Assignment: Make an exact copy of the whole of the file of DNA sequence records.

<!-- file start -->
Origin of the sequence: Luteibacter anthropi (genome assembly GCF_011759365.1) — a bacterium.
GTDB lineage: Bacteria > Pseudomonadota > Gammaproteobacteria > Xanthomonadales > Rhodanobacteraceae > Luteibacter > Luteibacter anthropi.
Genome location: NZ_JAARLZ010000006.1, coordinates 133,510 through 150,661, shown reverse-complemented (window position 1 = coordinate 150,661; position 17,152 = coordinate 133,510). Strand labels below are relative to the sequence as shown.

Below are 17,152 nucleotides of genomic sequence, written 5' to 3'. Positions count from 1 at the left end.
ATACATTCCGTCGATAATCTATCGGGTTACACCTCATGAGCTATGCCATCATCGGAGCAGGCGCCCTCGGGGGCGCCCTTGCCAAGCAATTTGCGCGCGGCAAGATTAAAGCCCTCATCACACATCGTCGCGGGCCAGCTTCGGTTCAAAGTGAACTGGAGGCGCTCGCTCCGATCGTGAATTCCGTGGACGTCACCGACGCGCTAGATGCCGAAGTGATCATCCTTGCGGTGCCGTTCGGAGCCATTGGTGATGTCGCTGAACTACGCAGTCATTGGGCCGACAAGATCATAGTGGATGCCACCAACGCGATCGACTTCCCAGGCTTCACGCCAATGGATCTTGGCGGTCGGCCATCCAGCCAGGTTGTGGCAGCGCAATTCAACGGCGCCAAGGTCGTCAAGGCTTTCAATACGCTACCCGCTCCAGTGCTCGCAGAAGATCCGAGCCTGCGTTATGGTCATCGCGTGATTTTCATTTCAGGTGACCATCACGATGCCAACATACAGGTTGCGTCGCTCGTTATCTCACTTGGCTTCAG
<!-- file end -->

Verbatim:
Origin of the sequence: Luteibacter anthropi (genome assembly GCF_011759365.1) — a bacterium.
GTDB lineage: Bacteria > Pseudomonadota > Gammaproteobacteria > Xanthomonadales > Rhodanobacteraceae > Luteibacter > Luteibacter anthropi.
Genome location: NZ_JAARLZ010000006.1, coordinates 133,510 through 150,661, shown reverse-complemented (window position 1 = coordinate 150,661; position 17,152 = coordinate 133,510). Strand labels below are relative to the sequence as shown.

Below are 17,152 nucleotides of genomic sequence, written 5' to 3'. Positions count from 1 at the left end.
ATACATTCCGTCGATAATCTATCGGGTTACACCTCATGAGCTATGCCATCATCGGAGCAGGCGCCCTCGGGGGCGCCCTTGCCAAGCAATTTGCGCGCGGCAAGATTAAAGCCCTCATCACACATCGTCGCGGGCCAGCTTCGGTTCAAAGTGAACTGGAGGCGCTCGCTCCGATCGTGAATTCCGTGGACGTCACCGACGCGCTAGATGCCGAAGTGATCATCCTTGCGGTGCCGTTCGGAGCCATTGGTGATGTCGCTGAACTACGCAGTCATTGGGCCGACAAGATCATAGTGGATGCCACCAACGCGATCGACTTCCCAGGCTTCACGCCAATGGATCTTGGCGGTCGGCCATCCAGCCAGGTTGTGGCAGCGCAATTCAACGGCGCCAAGGTCGTCAAGGCTTTCAATACGCTACCCGCTCCAGTGCTCGCAGAAGATCCGAGCCTGCGTTATGGTCATCGCGTGATTTTCATTTCAGGTGACCATCACGATGCCAACATACAGGTTGCGTCGCTCGTTATCTCACTTGGCTTCAG